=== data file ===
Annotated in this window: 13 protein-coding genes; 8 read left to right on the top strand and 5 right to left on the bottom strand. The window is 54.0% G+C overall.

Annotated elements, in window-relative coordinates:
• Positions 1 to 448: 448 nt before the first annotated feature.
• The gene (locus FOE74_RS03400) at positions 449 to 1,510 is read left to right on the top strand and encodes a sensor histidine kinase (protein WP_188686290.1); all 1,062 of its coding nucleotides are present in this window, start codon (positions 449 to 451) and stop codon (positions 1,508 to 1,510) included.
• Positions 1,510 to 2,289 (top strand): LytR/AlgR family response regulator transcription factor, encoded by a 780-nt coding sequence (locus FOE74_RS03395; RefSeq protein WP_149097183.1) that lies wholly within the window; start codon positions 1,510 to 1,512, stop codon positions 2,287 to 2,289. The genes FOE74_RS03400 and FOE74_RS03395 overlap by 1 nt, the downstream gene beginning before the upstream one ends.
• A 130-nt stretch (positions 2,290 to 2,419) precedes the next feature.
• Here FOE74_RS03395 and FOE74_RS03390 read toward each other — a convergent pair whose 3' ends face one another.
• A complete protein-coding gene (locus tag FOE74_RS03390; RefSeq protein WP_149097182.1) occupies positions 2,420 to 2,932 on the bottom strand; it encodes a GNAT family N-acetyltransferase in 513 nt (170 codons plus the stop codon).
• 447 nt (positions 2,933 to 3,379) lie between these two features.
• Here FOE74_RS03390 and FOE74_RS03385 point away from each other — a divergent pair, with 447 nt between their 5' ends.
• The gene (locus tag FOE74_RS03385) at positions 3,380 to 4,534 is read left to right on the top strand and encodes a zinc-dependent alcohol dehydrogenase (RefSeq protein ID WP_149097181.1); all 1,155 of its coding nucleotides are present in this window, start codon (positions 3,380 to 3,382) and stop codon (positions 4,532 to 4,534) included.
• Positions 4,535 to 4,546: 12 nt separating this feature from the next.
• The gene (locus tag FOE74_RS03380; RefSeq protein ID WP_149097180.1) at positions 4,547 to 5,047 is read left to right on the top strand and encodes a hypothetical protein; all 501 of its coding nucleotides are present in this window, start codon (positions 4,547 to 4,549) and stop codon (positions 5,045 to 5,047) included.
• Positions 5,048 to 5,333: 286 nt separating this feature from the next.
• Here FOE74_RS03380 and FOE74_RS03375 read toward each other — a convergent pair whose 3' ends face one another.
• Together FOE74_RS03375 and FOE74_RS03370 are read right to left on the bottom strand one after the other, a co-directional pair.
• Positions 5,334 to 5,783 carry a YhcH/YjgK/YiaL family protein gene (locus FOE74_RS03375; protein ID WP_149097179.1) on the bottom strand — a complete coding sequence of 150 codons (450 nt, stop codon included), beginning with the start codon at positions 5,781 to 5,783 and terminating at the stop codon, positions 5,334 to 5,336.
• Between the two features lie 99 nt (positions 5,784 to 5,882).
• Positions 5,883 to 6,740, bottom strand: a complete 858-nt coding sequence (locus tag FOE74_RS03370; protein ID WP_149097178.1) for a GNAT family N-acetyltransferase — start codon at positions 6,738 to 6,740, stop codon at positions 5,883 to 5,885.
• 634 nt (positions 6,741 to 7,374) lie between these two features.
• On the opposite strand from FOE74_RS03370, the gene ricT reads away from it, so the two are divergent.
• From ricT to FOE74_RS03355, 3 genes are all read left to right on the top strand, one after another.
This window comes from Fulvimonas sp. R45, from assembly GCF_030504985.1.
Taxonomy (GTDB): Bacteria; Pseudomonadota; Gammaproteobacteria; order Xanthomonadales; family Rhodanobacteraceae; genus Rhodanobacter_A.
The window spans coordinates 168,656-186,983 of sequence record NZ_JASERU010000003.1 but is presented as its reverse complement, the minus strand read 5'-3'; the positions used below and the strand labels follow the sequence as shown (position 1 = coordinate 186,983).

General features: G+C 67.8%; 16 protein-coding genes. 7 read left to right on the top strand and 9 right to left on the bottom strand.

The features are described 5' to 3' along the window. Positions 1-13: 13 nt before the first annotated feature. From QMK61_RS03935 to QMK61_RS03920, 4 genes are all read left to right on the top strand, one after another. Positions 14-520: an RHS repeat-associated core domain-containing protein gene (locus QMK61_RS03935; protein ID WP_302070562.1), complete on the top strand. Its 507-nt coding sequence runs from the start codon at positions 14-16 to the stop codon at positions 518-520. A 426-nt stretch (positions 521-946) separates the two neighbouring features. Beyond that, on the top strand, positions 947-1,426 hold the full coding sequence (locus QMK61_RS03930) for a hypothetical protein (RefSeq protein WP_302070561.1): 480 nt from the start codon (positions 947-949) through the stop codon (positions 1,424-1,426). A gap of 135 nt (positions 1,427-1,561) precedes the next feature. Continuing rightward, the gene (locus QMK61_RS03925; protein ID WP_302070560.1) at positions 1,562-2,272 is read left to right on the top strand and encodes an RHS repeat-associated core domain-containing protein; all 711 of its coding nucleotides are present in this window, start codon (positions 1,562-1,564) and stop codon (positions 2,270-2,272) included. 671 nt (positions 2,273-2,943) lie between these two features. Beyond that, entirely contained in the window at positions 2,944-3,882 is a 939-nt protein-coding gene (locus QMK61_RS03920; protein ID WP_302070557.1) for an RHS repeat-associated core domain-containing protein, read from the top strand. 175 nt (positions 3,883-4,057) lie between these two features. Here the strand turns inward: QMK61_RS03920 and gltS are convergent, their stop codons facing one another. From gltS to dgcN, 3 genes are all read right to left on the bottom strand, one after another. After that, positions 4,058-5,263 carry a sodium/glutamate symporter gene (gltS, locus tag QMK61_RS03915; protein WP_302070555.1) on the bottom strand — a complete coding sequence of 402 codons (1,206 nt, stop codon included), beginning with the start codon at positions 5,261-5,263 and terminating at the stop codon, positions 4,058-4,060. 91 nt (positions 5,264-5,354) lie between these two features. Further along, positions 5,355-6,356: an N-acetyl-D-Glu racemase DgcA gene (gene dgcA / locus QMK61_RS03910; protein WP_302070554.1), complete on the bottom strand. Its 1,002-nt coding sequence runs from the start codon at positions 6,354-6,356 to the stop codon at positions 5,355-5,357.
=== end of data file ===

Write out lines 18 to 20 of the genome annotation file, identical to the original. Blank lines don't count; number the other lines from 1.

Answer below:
• Between the two features lie 99 nt (positions 5,784 to 5,882).
• Positions 5,883 to 6,740, bottom strand: a complete 858-nt coding sequence (locus tag FOE74_RS03370; protein ID WP_149097178.1) for a GNAT family N-acetyltransferase — start codon at positions 6,738 to 6,740, stop codon at positions 5,883 to 5,885.
• 634 nt (positions 6,741 to 7,374) lie between these two features.